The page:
• creditors of the assignee can seize any goods in her possession that satisfy a debt that they owe
  32. Consignor
    provides the goods
  33. Consignee
    receives the goods
  34. Rights the buyer has
    • right to inspect the goods before acceptance
    •             -if goods C.O.D, no right to inspect
    • buyer may reject non-informing goods (different) before acceptance for any defect large or small
  35. How buyer can accept goods
    • communicating to seller
    • sell the goods to someone else
    • alter/change goods
    • delay rejecting them
  36. If you reject
    non-merchant rule
    if rejected, only obligation is to hold/keep the goods with reasonable care for sufficient period of time for the seller to get the goods
  37. If you reject
    merchants rule
    if merchant buyer rejects goods, he must follow the reasonable instructions of the seller including shipping them back or selling them if they going to spoil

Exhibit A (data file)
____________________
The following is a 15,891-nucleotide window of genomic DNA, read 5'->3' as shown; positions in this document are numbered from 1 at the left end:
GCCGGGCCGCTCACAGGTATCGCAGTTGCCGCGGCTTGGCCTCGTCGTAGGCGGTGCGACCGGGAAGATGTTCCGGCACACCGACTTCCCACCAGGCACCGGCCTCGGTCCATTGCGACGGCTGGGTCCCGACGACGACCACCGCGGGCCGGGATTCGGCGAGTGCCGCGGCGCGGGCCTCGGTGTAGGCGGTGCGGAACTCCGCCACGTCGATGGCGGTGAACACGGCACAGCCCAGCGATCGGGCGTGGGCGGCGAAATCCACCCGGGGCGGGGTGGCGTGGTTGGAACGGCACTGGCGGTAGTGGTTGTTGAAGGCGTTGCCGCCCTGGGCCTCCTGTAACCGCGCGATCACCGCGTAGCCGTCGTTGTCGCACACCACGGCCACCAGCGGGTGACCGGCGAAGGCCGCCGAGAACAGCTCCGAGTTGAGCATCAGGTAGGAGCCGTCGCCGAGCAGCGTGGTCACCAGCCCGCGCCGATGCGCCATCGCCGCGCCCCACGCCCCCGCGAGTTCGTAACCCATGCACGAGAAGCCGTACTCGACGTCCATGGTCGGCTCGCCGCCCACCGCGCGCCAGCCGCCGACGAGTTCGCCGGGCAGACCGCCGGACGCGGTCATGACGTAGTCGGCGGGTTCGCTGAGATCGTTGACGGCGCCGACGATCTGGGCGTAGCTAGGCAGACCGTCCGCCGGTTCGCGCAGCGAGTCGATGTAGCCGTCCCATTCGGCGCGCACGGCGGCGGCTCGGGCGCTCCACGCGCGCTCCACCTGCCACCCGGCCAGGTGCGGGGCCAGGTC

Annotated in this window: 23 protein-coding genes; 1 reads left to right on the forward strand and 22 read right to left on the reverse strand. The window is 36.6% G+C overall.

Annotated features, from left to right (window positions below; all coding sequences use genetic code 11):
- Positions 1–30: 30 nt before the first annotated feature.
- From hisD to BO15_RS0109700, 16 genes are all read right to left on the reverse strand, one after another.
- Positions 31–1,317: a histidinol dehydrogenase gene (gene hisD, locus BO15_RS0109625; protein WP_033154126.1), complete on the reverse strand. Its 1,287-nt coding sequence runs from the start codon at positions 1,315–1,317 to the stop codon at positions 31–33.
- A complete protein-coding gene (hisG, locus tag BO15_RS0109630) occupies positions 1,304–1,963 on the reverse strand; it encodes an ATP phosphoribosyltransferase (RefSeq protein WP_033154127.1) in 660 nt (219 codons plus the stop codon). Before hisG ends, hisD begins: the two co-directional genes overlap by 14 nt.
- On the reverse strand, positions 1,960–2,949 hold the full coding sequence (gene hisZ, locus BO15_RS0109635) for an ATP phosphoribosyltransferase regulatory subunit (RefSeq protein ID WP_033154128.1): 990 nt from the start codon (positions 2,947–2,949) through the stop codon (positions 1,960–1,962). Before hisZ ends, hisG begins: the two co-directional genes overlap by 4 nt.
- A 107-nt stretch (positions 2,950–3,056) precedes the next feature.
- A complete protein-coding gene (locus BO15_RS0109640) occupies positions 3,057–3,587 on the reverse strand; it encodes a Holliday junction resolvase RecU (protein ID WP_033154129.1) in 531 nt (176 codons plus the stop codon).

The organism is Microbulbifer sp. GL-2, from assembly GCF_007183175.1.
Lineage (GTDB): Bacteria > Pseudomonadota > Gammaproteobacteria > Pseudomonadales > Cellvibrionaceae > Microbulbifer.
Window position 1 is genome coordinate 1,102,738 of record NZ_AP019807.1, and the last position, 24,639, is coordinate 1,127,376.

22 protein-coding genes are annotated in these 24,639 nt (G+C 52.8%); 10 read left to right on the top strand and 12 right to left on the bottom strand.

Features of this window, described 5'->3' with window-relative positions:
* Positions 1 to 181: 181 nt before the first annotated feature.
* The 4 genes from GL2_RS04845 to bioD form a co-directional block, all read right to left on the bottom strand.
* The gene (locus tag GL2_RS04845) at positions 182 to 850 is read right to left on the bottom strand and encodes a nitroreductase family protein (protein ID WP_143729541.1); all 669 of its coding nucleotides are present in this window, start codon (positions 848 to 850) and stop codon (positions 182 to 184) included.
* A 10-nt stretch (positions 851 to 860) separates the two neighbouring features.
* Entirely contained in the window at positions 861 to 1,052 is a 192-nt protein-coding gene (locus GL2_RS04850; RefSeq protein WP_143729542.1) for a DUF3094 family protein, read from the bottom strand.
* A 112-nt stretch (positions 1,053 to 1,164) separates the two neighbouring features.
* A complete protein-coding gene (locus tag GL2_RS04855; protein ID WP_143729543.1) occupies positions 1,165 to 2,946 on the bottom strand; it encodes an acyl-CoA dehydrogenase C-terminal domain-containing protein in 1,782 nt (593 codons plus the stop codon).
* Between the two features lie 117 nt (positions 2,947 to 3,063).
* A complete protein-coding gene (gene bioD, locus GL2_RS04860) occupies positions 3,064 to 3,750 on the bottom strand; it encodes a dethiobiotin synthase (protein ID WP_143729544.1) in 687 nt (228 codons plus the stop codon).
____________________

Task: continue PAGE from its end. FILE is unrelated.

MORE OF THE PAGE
38. Breech of contract under UCC
    4 years
  39. A seller's rights
    has the rights to cure any defect in the goods before the contract expires
  40. When can a seller cancel a contract
    • if a seller learns a buyer cannot pay for the goods, a seller still has possession, can cancel the contract
    • right to cancel but must mitigate
    • seller can refuse to deliver goods to someone who can't pay
    • within 10 days
  41. Commercial Impractability
    • can't be done
    • seller can avoid the obligations of a contract if its impossible to perform based upon events that were impossible to predict before selling
  42. Warranties
    • a promise that goods are sold, meet a certain quality
    • designed to protect the public
    • limit liability